I've been traveling the world for 6 months and I use the same trick in any city I visit to make sure I find amazing food
- In March, I left New York to travel around the world as Business Insider's international correspondent. In total, in my life, I've traveled to 30-plus countries and countless cities.
- As someone who travels full-time, I rarely cook and I am constantly looking for good, healthy, and cheap food near me. But that's difficult when you are in new places you haven't explored yet.
- My best tip for finding good, healthy, cheap food in a new place is to research the restaurant recommendation app or crowdsourced review site most used by residents of the place you are visiting.
- The most-used recommendation app changes from country to country and even city to city. But, if you know which one people use, you can tap into locals' knowledge instead of relying on the concierge at your hotel.
I'm not ashamed to call myself a foodie. The term has become wildly overused, abused, and then derided in recent years, but I take it to mean someone who is genuinely interested in the world's multivarious cuisines.
So you can imagine that when I left New York in March to become Business Insider's international correspondent - and travel full-time - it was a dream come true.But then I touched down in Hong Kong and the question hit me: How am I going to know which are the good places to eat?
Luckily, Americans aren't the only people who obsessively use smartphones. Everywhere I've been - 13 countries and counting this year - locals find restaurants in much the same way I do when I'm home in New York. They use crowd-sourced review apps like FourSquare or Yelp.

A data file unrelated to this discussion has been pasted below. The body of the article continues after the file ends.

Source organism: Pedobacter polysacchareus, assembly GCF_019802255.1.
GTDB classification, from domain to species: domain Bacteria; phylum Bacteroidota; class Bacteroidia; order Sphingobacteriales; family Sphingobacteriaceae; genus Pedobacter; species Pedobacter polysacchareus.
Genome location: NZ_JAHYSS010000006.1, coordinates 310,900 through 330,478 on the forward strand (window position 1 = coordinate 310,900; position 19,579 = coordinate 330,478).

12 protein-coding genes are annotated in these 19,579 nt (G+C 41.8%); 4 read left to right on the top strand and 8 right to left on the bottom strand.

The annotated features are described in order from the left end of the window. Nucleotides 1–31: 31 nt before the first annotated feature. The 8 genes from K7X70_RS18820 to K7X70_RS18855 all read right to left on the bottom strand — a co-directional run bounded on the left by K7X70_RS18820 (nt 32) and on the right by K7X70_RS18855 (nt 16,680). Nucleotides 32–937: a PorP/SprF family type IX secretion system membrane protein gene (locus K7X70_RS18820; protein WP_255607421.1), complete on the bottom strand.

The quality of restaurant and other small business recommendations in any place you visit depends entirely on having an active community for a particular app.
While TripAdvisor always has plenty of reviews no matter where you travel, the community is fellow travelers, not locals. That means you are getting recommendations from another person who is exploring a place they barely know. It's the blind leading the blind.
In China, the app to use is Dianping or Meituan. In Hong Kong, everyone uses OpenRice. Singaporeans use OpenRice and HungryGoWhere, among others (Singapore is a city of foodies, so there's a few). In Korea, MangoPlate is the way to go. In Dubai, everyone uses Zomato.
I could go on.
When I traveled when I was younger, the first thing I would do in a new place is ask a local their favorite restaurant. While I still do that, I always ask another question: What app do you use to find good food?
There's always an answer. And once I have that, I feel like I have the key to the city.